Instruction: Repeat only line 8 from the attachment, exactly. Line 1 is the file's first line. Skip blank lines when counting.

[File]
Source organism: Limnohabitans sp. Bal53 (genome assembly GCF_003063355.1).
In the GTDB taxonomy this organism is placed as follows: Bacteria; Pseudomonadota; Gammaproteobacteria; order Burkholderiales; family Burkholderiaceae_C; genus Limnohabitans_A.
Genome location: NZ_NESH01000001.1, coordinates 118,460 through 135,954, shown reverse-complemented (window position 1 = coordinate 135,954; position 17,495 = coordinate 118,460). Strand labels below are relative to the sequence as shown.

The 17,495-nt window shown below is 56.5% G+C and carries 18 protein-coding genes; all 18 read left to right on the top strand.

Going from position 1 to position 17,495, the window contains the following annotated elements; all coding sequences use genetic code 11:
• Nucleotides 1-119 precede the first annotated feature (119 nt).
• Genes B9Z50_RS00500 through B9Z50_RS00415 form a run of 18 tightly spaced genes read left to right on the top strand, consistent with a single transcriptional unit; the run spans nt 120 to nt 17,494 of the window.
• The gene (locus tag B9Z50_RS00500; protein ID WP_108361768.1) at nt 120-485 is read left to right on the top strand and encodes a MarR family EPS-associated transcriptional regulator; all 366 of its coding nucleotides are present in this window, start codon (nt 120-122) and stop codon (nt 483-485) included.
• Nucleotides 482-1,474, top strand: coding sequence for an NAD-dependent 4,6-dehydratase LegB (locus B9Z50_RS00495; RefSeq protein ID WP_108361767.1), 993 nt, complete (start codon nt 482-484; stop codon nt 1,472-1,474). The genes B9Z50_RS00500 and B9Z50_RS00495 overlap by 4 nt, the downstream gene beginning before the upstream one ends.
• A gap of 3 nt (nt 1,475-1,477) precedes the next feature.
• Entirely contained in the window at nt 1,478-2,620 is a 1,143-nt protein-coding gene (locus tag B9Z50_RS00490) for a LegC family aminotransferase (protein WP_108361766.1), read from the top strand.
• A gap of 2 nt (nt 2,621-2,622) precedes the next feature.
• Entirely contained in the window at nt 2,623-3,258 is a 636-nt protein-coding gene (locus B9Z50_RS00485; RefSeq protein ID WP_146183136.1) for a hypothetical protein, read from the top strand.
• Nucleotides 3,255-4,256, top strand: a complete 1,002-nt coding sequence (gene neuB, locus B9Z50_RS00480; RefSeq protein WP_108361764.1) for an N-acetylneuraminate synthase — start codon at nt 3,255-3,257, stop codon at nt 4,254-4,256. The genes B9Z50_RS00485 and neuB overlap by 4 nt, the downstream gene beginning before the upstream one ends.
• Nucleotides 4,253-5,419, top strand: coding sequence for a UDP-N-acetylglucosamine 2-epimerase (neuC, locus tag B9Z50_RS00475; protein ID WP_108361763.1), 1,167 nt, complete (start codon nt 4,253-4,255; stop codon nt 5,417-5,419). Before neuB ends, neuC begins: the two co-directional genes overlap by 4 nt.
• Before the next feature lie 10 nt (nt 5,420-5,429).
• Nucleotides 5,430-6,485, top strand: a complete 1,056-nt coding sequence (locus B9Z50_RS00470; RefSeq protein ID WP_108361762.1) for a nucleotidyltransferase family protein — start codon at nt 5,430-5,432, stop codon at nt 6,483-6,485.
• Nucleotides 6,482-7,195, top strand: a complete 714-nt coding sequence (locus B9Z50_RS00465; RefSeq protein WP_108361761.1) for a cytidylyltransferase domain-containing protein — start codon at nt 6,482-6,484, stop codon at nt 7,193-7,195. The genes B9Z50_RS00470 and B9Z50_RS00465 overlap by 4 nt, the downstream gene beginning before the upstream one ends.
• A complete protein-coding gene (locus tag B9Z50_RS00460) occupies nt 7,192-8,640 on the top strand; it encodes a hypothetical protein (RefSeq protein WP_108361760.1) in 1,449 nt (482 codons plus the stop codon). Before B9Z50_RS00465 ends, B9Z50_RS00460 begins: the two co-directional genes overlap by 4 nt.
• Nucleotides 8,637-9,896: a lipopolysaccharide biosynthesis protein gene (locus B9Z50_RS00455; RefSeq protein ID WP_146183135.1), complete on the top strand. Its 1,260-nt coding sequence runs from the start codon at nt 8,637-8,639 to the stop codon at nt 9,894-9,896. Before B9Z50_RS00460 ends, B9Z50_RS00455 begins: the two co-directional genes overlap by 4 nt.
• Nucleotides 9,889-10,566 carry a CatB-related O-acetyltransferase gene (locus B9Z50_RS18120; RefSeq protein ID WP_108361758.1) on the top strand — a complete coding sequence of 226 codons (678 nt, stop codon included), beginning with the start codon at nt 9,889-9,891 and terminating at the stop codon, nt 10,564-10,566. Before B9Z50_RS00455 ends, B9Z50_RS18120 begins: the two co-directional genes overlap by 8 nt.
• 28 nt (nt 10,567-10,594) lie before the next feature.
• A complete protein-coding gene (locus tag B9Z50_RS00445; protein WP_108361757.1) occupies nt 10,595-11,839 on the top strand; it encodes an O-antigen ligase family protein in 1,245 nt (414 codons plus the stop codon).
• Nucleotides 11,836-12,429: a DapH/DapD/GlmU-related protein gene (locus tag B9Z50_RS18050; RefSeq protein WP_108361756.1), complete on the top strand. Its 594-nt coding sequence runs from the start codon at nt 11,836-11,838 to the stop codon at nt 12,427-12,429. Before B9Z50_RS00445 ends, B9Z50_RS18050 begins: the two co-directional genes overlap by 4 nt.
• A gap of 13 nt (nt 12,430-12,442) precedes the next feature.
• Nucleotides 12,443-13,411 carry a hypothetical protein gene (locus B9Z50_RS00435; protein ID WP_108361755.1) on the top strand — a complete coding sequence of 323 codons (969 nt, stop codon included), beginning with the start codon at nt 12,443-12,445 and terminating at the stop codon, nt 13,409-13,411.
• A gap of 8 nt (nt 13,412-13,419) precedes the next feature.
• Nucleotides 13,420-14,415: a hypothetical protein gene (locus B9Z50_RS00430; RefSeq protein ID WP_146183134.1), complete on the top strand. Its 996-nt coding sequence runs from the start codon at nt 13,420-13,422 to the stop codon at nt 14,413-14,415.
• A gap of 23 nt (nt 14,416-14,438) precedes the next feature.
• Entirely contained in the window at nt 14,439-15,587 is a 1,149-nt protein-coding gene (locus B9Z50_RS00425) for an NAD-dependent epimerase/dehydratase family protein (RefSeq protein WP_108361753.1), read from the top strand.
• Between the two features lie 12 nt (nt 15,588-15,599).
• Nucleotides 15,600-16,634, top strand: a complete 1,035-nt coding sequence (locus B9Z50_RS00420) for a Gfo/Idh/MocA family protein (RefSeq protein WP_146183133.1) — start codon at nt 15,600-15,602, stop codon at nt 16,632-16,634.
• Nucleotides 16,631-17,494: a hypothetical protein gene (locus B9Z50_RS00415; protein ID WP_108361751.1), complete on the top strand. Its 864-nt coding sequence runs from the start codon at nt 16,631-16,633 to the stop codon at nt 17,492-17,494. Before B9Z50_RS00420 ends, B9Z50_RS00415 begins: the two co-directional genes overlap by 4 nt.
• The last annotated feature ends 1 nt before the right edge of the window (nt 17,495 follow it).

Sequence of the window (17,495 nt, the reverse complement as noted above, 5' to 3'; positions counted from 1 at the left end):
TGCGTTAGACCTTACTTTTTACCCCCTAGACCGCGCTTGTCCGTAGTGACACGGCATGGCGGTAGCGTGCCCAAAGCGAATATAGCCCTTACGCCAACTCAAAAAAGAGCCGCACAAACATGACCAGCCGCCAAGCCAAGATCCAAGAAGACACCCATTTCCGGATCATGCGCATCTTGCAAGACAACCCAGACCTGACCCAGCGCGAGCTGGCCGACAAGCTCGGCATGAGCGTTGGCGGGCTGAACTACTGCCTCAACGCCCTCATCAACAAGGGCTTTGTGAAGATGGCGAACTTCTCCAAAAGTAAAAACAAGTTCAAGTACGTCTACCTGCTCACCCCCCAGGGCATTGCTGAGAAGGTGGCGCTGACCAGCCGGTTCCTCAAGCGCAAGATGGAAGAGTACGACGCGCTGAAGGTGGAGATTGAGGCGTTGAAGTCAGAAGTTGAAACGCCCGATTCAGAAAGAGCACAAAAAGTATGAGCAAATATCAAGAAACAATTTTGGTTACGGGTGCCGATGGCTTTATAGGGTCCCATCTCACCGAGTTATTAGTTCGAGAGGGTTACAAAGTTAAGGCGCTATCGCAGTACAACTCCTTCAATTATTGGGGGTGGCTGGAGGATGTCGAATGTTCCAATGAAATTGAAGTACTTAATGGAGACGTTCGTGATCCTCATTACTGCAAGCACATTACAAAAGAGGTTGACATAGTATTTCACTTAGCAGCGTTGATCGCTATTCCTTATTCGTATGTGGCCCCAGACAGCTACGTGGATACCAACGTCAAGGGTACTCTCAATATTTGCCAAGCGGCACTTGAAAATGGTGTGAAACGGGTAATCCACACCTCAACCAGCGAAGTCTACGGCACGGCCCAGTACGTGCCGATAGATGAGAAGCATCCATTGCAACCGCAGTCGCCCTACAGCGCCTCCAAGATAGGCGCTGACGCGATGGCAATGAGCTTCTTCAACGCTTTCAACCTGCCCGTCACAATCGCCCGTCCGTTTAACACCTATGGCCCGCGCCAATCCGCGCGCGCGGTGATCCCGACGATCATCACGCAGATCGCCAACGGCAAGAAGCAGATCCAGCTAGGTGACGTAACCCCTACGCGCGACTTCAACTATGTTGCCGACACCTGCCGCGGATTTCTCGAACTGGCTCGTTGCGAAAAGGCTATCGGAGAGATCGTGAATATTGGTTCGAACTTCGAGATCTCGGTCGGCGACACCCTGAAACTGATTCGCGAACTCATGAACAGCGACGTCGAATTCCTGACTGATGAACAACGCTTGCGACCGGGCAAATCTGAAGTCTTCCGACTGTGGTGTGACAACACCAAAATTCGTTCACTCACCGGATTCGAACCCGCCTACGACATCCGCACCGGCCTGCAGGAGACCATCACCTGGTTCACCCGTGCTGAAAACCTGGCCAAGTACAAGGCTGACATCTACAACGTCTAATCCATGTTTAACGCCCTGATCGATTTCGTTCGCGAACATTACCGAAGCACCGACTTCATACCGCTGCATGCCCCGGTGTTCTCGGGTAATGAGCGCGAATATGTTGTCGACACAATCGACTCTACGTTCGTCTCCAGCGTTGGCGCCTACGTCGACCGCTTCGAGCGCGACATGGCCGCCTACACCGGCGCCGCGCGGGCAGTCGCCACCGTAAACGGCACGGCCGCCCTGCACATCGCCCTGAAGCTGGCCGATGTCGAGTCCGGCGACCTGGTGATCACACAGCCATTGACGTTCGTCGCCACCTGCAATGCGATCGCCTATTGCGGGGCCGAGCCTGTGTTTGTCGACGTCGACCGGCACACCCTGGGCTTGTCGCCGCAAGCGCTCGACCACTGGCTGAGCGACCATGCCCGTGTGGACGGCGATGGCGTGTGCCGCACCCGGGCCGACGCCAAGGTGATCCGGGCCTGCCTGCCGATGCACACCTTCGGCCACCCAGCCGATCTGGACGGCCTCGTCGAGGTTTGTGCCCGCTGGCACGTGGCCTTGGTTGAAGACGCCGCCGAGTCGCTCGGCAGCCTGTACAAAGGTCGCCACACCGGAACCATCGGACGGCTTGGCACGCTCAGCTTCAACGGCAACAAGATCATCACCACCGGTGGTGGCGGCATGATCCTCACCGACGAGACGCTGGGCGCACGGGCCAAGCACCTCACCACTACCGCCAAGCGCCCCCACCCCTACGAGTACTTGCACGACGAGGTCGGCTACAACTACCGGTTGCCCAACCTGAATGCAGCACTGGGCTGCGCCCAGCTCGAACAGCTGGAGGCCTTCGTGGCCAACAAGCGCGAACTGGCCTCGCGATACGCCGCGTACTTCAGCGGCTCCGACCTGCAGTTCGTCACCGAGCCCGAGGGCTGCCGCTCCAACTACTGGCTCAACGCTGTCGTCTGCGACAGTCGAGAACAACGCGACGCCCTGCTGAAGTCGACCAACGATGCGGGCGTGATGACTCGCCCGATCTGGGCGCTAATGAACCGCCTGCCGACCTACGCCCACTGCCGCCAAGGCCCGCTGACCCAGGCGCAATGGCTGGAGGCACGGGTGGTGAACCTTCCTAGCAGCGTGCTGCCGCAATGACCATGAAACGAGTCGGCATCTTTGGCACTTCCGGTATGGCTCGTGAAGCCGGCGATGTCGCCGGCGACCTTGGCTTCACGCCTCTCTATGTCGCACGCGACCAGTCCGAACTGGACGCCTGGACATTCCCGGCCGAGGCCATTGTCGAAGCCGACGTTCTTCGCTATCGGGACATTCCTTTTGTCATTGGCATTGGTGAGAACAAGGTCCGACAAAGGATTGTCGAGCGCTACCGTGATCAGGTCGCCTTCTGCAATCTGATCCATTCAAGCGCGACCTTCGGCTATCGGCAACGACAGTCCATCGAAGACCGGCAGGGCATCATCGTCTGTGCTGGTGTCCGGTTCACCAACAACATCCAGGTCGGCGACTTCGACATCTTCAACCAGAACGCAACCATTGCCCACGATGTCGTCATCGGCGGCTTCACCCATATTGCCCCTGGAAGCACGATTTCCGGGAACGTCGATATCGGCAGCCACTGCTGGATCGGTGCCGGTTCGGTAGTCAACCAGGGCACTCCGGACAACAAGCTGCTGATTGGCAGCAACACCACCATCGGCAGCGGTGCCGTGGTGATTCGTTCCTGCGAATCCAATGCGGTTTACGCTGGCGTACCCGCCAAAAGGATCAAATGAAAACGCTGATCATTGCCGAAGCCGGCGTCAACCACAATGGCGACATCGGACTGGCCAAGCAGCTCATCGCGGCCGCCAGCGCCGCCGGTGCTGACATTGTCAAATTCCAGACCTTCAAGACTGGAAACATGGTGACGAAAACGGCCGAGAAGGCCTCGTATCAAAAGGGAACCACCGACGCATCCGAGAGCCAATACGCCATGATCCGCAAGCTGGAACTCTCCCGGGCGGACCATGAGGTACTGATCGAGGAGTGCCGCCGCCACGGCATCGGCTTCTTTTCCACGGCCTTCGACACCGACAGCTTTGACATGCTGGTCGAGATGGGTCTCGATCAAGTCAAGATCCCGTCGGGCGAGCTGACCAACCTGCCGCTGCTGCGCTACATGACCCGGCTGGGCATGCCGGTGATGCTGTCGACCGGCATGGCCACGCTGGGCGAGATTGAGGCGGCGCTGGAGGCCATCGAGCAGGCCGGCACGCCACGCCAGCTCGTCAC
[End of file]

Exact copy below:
• The gene (locus tag B9Z50_RS00500; protein ID WP_108361768.1) at nt 120-485 is read left to right on the top strand and encodes a MarR family EPS-associated transcriptional regulator; all 366 of its coding nucleotides are present in this window, start codon (nt 120-122) and stop codon (nt 483-485) included.